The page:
Phil Khor

What advice can you give to small startups?

Startups often fall in the trap of feeling inadequate to their larger competitors, especially when failures are experienced along the way. What advice can you give startups when faced with such situation/thoughts?

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4 Answers

Tom Potter

Tom Potter , Owner at pottercorp

critical time and research needs to be placed into strategy

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Neil Halls

Ultimately, this all comes down to your business model, and specifically your value proposition.

In simple terms as a small start up competing against a larger incumbent, you need to be crystal clear about what it is you do that will differentiate you from the established players. Why will customers come to you as opposed to an established business. Are you cheaper, provide a better customer experience, or have some sort of product differentiation? Once you truly understand this, then you can work out how and where to compete. This is where your business strategy comes in, which is about "where to play and how to win"

It is surprising how many companies we come across (not just SMEs, but also larger companies) who do not understand their value proposition. As such they try to be all things to all people, and ultimately become the master of none. You need to be clear about what it is you do, and who you are specifically targeting.

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Brad Lyons

Brad Lyons , Consultant at SMS Fusion

I have first hand experience with this and I can tell you that the bigger more established companies are more scared of you than you are of them.

If you are innovative and have the skills to develop great products in house they will be very scared. And they should be!

One product I have been a involved in has taken on two very large companies in Australia. In fact the two companies the product has taken on, are the two leading companies in their industry in Australia.

The majority of the clients are in the banking and finance industry. Not always easier to step into an industry and steel the big four banks as clients from two of the largest and well know companies in Australia.

However large companies can't compete with passion, dedication and innovation. Sure they can spend more money on marketing but if there product is simply out dated the only option they have is to spend money on development. However the big companies take a lot of time to even sign off on projects so by the time they start developing to improve their product we have already release a better alternative.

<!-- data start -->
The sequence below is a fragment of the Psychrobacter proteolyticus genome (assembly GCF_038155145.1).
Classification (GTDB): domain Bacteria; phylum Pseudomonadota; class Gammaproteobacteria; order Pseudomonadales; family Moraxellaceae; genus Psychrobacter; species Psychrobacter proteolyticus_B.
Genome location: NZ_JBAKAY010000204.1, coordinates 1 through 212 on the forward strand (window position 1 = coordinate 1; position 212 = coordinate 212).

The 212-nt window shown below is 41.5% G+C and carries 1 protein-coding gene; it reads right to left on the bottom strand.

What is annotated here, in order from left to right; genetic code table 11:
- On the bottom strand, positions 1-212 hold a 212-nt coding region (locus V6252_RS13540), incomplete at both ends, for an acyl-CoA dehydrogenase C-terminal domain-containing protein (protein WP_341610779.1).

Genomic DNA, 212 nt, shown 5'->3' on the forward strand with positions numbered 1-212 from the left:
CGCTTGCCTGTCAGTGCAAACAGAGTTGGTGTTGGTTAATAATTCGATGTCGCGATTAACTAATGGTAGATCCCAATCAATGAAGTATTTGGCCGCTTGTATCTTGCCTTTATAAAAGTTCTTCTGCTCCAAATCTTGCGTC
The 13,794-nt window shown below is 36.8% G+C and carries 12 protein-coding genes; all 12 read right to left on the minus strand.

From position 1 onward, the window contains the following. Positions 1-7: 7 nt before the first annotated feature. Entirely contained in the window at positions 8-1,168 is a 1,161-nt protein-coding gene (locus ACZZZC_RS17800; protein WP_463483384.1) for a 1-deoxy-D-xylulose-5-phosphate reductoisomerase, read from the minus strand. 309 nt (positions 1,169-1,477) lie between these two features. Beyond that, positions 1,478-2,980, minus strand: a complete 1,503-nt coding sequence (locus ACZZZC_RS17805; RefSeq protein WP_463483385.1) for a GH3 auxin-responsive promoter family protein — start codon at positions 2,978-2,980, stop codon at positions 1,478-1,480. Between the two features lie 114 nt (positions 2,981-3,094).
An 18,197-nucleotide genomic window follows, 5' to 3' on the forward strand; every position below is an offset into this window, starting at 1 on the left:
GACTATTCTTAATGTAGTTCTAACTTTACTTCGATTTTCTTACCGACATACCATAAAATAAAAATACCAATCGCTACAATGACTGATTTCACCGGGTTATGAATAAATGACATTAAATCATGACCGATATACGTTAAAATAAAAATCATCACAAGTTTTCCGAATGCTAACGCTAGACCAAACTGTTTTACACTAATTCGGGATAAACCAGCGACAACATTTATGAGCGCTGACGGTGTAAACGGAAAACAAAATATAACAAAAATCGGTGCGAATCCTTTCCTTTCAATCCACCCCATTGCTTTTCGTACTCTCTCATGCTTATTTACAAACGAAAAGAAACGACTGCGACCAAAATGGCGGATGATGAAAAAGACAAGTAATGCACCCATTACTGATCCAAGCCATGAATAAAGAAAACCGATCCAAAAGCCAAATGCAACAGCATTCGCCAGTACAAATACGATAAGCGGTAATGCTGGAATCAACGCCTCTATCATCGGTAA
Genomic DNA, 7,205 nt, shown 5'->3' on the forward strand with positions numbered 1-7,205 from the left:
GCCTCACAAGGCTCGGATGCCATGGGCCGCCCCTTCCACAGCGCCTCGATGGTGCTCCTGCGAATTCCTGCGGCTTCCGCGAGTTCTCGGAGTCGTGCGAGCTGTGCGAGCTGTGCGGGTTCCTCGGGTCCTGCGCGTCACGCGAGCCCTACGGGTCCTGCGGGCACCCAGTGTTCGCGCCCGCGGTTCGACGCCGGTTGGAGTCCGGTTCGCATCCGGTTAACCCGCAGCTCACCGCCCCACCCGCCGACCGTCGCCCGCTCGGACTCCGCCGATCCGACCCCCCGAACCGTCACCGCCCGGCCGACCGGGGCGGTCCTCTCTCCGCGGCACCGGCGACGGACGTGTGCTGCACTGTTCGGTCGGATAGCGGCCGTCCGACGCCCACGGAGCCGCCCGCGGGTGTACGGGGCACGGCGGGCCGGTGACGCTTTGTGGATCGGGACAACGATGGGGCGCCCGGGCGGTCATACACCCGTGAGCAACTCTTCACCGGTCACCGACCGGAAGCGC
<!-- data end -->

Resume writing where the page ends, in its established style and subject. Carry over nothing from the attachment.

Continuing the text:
Big companies find it hard to keep up.

So to other new startups that are up against the giants I say, give the giants a reason to fear you. Look at their weaknesses and use them as your strengths.

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Lisa Ormenyessy

Lisa Ormenyessy , Business Coach and Marketing Specialist at Straight Talk Group

I see two answers to this Phil.

The first is mindset.... why is a mistake a failure? The big boys had many failures along the way and yet still managed to succeed. An example that is often given is the moon landing. On the way there they were off course 99.9% of the time, with continuous minor adjustments along the way they reached their destination, despite being off track the majority of the way.

What you focus on expands so be sure to be continuously working on your energy levels to attract all matter of 'good stuff' and focus on where you are going, not the past where the mistakes are. They have already happened.... move onward on upwards taking away what you have learnt and leveraging.

The second is .... Play to your strengths!

The advantage that you have over a bigger business is your ability to move quickly. You can have an idea in the morning and have it executed by lunchtime. Big business can not achieve this, there are often too many chiefs or too much red tape.

Flexibility is your strength, use it!

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